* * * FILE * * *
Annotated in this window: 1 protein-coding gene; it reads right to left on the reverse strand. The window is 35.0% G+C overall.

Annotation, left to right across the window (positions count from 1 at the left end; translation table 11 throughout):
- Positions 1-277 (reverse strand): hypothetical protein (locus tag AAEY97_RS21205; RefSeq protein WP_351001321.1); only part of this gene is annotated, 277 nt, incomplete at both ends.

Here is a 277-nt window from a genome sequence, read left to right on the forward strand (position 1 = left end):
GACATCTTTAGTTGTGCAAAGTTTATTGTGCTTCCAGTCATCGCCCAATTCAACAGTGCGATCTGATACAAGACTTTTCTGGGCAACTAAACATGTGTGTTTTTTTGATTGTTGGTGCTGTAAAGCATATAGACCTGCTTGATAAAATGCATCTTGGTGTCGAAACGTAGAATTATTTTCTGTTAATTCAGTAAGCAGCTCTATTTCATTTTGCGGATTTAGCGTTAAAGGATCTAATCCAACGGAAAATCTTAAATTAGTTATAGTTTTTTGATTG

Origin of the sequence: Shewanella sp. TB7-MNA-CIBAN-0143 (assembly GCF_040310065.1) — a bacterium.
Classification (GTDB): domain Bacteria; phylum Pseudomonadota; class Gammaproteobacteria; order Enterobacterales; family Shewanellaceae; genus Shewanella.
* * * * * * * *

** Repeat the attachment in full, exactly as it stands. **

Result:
Annotated in this window: 1 protein-coding gene; it reads right to left on the reverse strand. The window is 35.0% G+C overall.

Annotation, left to right across the window (positions count from 1 at the left end; translation table 11 throughout):
- Positions 1-277 (reverse strand): hypothetical protein (locus tag AAEY97_RS21205; RefSeq protein WP_351001321.1); only part of this gene is annotated, 277 nt, incomplete at both ends.

Here is a 277-nt window from a genome sequence, read left to right on the forward strand (position 1 = left end):
GACATCTTTAGTTGTGCAAAGTTTATTGTGCTTCCAGTCATCGCCCAATTCAACAGTGCGATCTGATACAAGACTTTTCTGGGCAACTAAACATGTGTGTTTTTTTGATTGTTGGTGCTGTAAAGCATATAGACCTGCTTGATAAAATGCATCTTGGTGTCGAAACGTAGAATTATTTTCTGTTAATTCAGTAAGCAGCTCTATTTCATTTTGCGGATTTAGCGTTAAAGGATCTAATCCAACGGAAAATCTTAAATTAGTTATAGTTTTTTGATTG

Origin of the sequence: Shewanella sp. TB7-MNA-CIBAN-0143 (assembly GCF_040310065.1) — a bacterium.
Classification (GTDB): domain Bacteria; phylum Pseudomonadota; class Gammaproteobacteria; order Enterobacterales; family Shewanellaceae; genus Shewanella.